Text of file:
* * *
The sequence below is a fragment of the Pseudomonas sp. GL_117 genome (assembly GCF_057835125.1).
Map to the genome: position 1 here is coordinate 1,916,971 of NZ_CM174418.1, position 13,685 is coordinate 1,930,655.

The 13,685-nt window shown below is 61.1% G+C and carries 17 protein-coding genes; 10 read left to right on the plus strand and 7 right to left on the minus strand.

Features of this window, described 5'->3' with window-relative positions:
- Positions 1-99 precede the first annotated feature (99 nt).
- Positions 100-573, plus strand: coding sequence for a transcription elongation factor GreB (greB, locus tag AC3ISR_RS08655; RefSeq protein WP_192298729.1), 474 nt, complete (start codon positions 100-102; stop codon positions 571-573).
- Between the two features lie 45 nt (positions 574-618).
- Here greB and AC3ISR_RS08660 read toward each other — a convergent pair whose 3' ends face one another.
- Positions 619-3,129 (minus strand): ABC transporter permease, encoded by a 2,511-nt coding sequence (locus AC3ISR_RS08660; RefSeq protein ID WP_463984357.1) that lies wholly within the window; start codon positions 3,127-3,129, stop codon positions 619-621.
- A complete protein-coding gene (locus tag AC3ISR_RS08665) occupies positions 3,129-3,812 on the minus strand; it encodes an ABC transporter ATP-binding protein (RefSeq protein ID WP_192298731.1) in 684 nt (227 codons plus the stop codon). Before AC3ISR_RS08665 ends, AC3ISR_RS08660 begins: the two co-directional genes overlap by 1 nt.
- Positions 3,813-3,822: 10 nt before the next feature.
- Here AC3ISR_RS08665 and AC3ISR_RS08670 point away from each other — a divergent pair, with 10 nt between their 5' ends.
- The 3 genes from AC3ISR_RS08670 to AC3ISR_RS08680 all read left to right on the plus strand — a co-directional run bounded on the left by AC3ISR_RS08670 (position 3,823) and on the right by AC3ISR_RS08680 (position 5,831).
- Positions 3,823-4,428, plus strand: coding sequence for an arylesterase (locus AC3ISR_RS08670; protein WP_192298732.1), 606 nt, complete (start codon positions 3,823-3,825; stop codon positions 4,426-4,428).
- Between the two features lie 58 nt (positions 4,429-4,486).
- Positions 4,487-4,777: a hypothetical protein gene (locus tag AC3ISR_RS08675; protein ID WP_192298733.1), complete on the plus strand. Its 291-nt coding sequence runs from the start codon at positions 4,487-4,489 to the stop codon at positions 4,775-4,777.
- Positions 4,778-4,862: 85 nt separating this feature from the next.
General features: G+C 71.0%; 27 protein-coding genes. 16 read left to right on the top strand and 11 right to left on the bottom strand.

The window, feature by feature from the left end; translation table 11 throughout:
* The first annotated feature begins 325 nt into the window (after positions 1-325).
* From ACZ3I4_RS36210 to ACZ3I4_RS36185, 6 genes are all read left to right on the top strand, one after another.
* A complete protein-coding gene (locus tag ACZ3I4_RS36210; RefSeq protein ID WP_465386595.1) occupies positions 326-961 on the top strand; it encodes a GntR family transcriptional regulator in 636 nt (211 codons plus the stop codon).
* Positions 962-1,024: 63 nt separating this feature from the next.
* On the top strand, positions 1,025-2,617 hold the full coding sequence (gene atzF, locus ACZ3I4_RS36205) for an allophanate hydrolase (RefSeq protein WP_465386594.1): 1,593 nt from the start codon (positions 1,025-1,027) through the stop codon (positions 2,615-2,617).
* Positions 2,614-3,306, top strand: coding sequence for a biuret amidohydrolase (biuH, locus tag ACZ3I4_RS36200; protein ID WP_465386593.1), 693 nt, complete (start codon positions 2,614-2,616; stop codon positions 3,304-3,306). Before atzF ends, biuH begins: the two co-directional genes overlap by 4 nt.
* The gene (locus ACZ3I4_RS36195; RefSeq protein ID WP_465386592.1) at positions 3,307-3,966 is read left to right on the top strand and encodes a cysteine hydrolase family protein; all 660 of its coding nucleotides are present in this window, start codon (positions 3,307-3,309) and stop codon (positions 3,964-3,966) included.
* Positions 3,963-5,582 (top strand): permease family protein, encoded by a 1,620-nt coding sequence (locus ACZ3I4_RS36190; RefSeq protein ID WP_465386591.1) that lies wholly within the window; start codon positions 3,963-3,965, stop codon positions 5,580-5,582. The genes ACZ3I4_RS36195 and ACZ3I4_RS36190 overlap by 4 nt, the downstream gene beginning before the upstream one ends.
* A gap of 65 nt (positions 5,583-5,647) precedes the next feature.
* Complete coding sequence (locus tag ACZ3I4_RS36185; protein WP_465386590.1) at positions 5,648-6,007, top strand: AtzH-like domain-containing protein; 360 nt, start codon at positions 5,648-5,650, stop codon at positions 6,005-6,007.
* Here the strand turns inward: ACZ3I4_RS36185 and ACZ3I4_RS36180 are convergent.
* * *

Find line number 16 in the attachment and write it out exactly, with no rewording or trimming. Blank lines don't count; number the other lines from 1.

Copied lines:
- Positions 4,487-4,777: a hypothetical protein gene (locus tag AC3ISR_RS08675; protein ID WP_192298733.1), complete on the plus strand. Its 291-nt coding sequence runs from the start codon at positions 4,487-4,489 to the stop codon at positions 4,775-4,777.